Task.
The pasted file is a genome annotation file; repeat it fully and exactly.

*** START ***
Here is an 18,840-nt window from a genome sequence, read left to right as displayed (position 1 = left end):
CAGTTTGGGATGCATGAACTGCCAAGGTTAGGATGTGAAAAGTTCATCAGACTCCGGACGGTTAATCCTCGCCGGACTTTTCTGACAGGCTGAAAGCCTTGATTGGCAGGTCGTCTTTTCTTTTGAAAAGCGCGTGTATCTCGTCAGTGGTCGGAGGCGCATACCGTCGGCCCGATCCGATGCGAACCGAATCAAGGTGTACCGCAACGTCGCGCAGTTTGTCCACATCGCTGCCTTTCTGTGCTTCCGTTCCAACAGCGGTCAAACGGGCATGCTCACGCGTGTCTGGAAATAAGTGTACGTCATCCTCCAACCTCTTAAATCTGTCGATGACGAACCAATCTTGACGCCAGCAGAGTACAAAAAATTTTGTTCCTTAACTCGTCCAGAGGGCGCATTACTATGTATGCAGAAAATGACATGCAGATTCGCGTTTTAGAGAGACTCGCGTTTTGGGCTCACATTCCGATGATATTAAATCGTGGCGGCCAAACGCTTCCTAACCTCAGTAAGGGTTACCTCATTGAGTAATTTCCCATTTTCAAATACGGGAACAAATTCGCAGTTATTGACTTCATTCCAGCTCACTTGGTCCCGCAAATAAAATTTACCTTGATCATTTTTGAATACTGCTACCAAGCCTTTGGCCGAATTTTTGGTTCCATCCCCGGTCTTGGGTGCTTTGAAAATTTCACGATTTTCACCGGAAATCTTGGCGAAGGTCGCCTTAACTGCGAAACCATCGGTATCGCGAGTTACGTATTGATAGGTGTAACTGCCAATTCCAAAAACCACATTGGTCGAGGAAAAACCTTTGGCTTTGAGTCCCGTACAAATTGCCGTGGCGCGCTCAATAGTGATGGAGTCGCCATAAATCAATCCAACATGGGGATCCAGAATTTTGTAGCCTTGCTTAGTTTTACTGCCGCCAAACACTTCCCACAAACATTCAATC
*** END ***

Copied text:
Here is an 18,840-nt window from a genome sequence, read left to right as displayed (position 1 = left end):
CAGTTTGGGATGCATGAACTGCCAAGGTTAGGATGTGAAAAGTTCATCAGACTCCGGACGGTTAATCCTCGCCGGACTTTTCTGACAGGCTGAAAGCCTTGATTGGCAGGTCGTCTTTTCTTTTGAAAAGCGCGTGTATCTCGTCAGTGGTCGGAGGCGCATACCGTCGGCCCGATCCGATGCGAACCGAATCAAGGTGTACCGCAACGTCGCGCAGTTTGTCCACATCGCTGCCTTTCTGTGCTTCCGTTCCAACAGCGGTCAAACGGGCATGCTCACGCGTGTCTGGAAATAAGTGTACGTCATCCTCCAACCTCTTAAATCTGTCGATGACGAACCAATCTTGACGCCAGCAGAGTACAAAAAATTTTGTTCCTTAACTCGTCCAGAGGGCGCATTACTATGTATGCAGAAAATGACATGCAGATTCGCGTTTTAGAGAGACTCGCGTTTTGGGCTCACATTCCGATGATATTAAATCGTGGCGGCCAAACGCTTCCTAACCTCAGTAAGGGTTACCTCATTGAGTAATTTCCCATTTTCAAATACGGGAACAAATTCGCAGTTATTGACTTCATTCCAGCTCACTTGGTCCCGCAAATAAAATTTACCTTGATCATTTTTGAATACTGCTACCAAGCCTTTGGCCGAATTTTTGGTTCCATCCCCGGTCTTGGGTGCTTTGAAAATTTCACGATTTTCACCGGAAATCTTGGCGAAGGTCGCCTTAACTGCGAAACCATCGGTATCGCGAGTTACGTATTGATAGGTGTAACTGCCAATTCCAAAAACCACATTGGTCGAGGAAAAACCTTTGGCTTTGAGTCCCGTACAAATTGCCGTGGCGCGCTCAATAGTGATGGAGTCGCCATAAATCAATCCAACATGGGGATCCAGAATTTTGTAGCCTTGCTTAGTTTTACTGCCGCCAAACACTTCCCACAAACATTCAATC